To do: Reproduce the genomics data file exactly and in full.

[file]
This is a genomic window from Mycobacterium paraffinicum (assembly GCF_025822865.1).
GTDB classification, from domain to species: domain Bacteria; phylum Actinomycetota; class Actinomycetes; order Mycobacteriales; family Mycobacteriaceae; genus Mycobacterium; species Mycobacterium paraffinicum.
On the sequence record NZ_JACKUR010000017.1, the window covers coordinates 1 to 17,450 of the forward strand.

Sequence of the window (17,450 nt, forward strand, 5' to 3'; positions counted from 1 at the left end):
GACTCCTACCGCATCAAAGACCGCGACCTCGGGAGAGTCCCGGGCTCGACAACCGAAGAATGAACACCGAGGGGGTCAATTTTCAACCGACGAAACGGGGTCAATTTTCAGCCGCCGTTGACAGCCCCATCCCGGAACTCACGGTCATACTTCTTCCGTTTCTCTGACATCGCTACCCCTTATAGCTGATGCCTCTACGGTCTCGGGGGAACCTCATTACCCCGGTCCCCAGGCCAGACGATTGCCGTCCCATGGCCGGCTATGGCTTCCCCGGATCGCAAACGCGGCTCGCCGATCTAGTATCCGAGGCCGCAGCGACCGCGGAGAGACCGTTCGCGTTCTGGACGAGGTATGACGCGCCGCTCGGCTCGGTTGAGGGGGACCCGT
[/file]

This is a genomic window from Mycobacterium paraffinicum (assembly GCF_025822865.1).
GTDB classification, from domain to species: domain Bacteria; phylum Actinomycetota; class Actinomycetes; order Mycobacteriales; family Mycobacteriaceae; genus Mycobacterium; species Mycobacterium paraffinicum.
On the sequence record NZ_JACKUR010000017.1, the window covers coordinates 1 to 17,450 of the forward strand.

Sequence of the window (17,450 nt, forward strand, 5' to 3'; positions counted from 1 at the left end):
GACTCCTACCGCATCAAAGACCGCGACCTCGGGAGAGTCCCGGGCTCGACAACCGAAGAATGAACACCGAGGGGGTCAATTTTCAACCGACGAAACGGGGTCAATTTTCAGCCGCCGTTGACAGCCCCATCCCGGAACTCACGGTCATACTTCTTCCGTTTCTCTGACATCGCTACCCCTTATAGCTGATGCCTCTACGGTCTCGGGGGAACCTCATTACCCCGGTCCCCAGGCCAGACGATTGCCGTCCCATGGCCGGCTATGGCTTCCCCGGATCGCAAACGCGGCTCGCCGATCTAGTATCCGAGGCCGCAGCGACCGCGGAGAGACCGTTCGCGTTCTGGACGAGGTATGACGCGCCGCTCGGCTCGGTTGAGGGGGACCCGT